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Publication numberUS20090165786 A1
Publication typeApplication
Application numberUS 12/398,123
Publication dateJul 2, 2009
Filing dateMar 4, 2009
Priority dateJan 9, 2004
Also published asUS20050152844, WO2005070144A2, WO2005070144A3, WO2005070144A9
Publication number12398123, 398123, US 2009/0165786 A1, US 2009/165786 A1, US 20090165786 A1, US 20090165786A1, US 2009165786 A1, US 2009165786A1, US-A1-20090165786, US-A1-2009165786, US2009/0165786A1, US2009/165786A1, US20090165786 A1, US20090165786A1, US2009165786 A1, US2009165786A1
InventorsDenise R. Barbut, Allan Rozenberg, Thomas H. Shaffer
Original AssigneeBarbut Denise R, Allan Rozenberg, Shaffer Thomas H
Export CitationBiBTeX, EndNote, RefMan
External Links: USPTO, USPTO Assignment, Espacenet
Transpulmonary systemic cooling using liquid mists
US 20090165786 A1
Abstract
A method for transpulmonary cooling by providing a liquid having a boiling point of 38-300° C., more preferably 38-250° C., more preferably 38-200° C., more preferably 38-150° C., more preferably 38-80° C. The liquid is nebulized to form a mist. The mist is optionally cooled below room temperature and delivered to the airway of a patient so that the patient inhales the mist. The mist causes systemic cooling by evaporative heat loss when inhaled at room temperature and additionally by direct heat transfer when inhaled below room temperature. Compositions and medical devices for transpulmonary cooling are also provided.
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Claims(16)
1. A method for transpulmonary cooling, comprising the steps of,
selecting a patient suffering from stroke, head trauma, myocardial infarction, or cardiogenic shock;
providing a liquid having a boiling point of 38-300° C.;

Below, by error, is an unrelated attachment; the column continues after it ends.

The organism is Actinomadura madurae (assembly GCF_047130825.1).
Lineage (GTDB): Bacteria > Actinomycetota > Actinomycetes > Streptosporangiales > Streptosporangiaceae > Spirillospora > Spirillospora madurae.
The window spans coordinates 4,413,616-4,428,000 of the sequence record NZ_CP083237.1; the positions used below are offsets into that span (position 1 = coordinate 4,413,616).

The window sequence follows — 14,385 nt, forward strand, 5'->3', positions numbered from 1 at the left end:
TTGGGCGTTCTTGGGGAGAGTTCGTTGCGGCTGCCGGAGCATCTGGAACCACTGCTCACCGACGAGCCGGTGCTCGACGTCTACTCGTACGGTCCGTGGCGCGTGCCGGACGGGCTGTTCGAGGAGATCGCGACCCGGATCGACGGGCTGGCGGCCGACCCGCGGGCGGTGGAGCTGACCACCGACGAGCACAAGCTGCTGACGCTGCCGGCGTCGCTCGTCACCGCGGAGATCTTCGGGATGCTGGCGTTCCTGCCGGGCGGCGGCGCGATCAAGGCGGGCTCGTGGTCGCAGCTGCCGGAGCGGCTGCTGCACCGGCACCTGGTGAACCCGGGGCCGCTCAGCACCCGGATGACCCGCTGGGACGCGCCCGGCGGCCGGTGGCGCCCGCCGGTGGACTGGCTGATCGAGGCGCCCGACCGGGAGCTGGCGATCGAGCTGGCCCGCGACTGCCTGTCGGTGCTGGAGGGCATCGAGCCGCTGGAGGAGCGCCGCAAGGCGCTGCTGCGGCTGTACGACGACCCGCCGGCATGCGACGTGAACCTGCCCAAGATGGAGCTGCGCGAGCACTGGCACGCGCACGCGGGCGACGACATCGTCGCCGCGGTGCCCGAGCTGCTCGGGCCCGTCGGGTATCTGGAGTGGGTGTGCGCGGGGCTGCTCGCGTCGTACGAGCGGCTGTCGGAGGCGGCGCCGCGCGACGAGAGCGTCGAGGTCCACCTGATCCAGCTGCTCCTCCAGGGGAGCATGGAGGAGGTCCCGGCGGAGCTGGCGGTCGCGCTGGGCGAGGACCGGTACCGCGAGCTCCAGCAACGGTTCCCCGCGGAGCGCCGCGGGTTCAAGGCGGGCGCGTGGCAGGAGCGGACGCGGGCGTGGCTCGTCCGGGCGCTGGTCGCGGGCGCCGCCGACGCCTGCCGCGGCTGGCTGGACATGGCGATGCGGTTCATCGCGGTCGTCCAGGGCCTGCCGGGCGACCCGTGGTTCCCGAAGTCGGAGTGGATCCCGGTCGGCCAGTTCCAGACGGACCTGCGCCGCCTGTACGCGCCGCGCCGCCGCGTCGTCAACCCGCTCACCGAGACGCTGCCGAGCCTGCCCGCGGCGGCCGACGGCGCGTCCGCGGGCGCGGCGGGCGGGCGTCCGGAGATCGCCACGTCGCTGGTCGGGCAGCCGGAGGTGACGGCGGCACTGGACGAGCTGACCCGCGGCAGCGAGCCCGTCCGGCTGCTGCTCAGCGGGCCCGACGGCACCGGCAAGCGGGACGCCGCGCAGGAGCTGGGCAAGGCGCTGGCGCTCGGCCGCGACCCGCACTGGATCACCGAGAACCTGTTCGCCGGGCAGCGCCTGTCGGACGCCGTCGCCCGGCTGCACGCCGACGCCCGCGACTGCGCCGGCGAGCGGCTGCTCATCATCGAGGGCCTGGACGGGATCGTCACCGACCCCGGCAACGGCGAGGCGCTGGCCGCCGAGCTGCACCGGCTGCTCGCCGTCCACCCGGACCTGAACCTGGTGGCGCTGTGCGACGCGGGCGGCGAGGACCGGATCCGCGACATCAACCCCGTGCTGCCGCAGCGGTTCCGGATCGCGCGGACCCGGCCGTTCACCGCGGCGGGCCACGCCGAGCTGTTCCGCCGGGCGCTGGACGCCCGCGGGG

nebulizing the liquid to form a mist; and
delivering the mist to the airway of a patient so that the patient inhales the mist to cause systemic cooling,
wherein delivering the mist is continued until the systemic temperature is reduced to about 35° C. or below.
2. The method of claim 1, wherein the mist delivered to the airway of a patient further comprises saline mist.
3. The method of claim 1, wherein the mist delivered to the airway of a patient further comprises a pulmonary vasodilator.
4. The method of claim 3, wherein the pulmonary vasodilator is selected from the group consisting of nitric oxide, nitric oxide/oxygen, nitric oxide/air, and nitric oxide/fluorinated gas.
5. The method of claim 1, wherein the mist delivered to the airway of a patient further comprises an agent that maintains normal cerebral vascular tone.
6. The method of claim 5, wherein the agent is carbon dioxide,
7. The method of claim 1, further comprising the steps of:
terminating the delivery of the mist to the airway of a patient after a period of more than 3 seconds of delivering the mist to the airway of a patient;
delivering a dry gas to the airway of a patient so that the patient inhales the dry gas for a period of more than 3 seconds;
terminating the delivery of the dry gas to the airway of a patient;
delivering the mist to the airway of a patient so that the patient inhales the mist to cause systemic cooling.
8. The method of claim 7, wherein the dry gas is selected from the group consisting of cold dry air, cold dry helium-oxygen mixture, and cold dry sulfur hexafluoride.
9. A method for transpulmonary cooling, comprising the steps of;
selecting a patient suffering from cerebral ischemia;
providing a liquid having a boiling point of 38-300° C.;